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# Introduction to Sequential Logic Design PowerPoint PPT Presentation

Introduction to Sequential Logic Design. Latches. Terminology. A bistable memory device is the generic term for the elements we are studying. Latches and flip-flops (FFs) are the basic building blocks of sequential circuits.

Introduction to Sequential Logic Design

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## Introduction to Sequential Logic Design

Latches

### Terminology

• A bistable memory device is the generic term for the elements we are studying.

• Latches and flip-flops (FFs) are the basic building blocks of sequential circuits.

• latch: bistable memory device with level sensitive triggering (no clock), watches all of its inputs continuously and changes its outputs at any time, independent of a clocking signal.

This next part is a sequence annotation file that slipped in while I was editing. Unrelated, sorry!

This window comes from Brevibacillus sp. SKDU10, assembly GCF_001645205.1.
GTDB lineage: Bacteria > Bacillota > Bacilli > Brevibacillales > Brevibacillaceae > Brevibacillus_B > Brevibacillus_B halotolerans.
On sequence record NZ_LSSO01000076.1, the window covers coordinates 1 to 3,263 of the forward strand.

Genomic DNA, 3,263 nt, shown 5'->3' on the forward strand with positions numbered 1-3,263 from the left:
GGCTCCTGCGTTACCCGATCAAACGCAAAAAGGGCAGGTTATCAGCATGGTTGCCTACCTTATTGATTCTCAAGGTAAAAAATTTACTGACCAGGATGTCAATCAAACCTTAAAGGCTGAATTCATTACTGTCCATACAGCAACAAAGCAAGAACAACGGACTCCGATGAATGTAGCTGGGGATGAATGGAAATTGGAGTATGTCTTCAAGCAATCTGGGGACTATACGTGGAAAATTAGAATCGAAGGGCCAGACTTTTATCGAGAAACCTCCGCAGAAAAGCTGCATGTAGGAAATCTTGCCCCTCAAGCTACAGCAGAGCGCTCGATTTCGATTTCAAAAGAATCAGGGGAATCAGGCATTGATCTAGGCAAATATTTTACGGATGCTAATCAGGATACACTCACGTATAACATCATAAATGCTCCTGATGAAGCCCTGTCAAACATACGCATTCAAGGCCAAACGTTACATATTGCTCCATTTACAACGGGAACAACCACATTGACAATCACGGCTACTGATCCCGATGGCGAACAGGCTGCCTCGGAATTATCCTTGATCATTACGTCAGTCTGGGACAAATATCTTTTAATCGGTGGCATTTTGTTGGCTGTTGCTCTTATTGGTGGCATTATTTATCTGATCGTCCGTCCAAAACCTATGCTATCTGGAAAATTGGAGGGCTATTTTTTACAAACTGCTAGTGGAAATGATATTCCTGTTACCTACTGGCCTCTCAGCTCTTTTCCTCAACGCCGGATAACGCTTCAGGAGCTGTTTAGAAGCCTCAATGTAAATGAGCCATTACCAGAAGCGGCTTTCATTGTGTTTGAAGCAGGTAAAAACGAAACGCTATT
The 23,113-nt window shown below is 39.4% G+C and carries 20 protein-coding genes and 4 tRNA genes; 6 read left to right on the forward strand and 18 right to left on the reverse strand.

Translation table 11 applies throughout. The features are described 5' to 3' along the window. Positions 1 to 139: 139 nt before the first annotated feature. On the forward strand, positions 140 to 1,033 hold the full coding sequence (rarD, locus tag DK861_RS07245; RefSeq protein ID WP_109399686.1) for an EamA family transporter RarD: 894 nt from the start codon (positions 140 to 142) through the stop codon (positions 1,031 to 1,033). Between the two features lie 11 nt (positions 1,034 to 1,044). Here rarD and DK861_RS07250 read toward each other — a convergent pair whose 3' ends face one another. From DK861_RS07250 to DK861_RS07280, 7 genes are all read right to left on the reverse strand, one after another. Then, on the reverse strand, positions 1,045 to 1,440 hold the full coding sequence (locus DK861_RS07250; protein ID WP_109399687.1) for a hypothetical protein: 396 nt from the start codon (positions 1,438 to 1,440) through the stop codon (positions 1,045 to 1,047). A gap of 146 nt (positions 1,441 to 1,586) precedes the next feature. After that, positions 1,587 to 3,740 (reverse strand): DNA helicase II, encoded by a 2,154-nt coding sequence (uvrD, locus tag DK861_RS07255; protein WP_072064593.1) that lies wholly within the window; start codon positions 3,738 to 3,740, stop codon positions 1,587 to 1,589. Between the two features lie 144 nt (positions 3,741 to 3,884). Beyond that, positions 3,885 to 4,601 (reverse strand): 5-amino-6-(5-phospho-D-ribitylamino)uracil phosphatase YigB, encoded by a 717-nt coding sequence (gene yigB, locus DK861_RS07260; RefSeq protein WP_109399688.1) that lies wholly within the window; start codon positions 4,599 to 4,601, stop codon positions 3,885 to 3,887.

• flip-flop: bistable memory device with edge-triggering (with clock), samples its inputs, and changes its output only at times determined by a clocking signal.

### S-R latch

S sets the Q output to 1, R resets the Q output to 0.

If both R, S are negated, the latch remains in the state that it was forced to (like a bistable element).

QN is normally the complement of Q (but sometimes NOT).

### S-R latch operation

Metastability is possibleif S and R are negatedsimultaneously.

### S-R latch timing parameters

• Propagation delay

• Minimum pulse width

D

Q

C

Q

### D-latch operation

When C is asserted, Q follows the D input, the latch is “open” and the path (D-->Q) is “transparent”.

When C is negated, the latch “closes” and Q retains its last value.

### D-latch timing parameters

• Propagation delay (from C or D)

• Setup time (D before C edge)

• Hold time (D after C edge)

### S-R vs. D latches

• S-R

• Useful in control applications, “set” and “reset”

• S=R=1 problem

• Metastability problem when S, R are negated simultaneously, or a pulse applied to S, R is too short.

• D

• Store bits of information

• No S=R=1 problem

• Metastability still possible.

• Flip-flops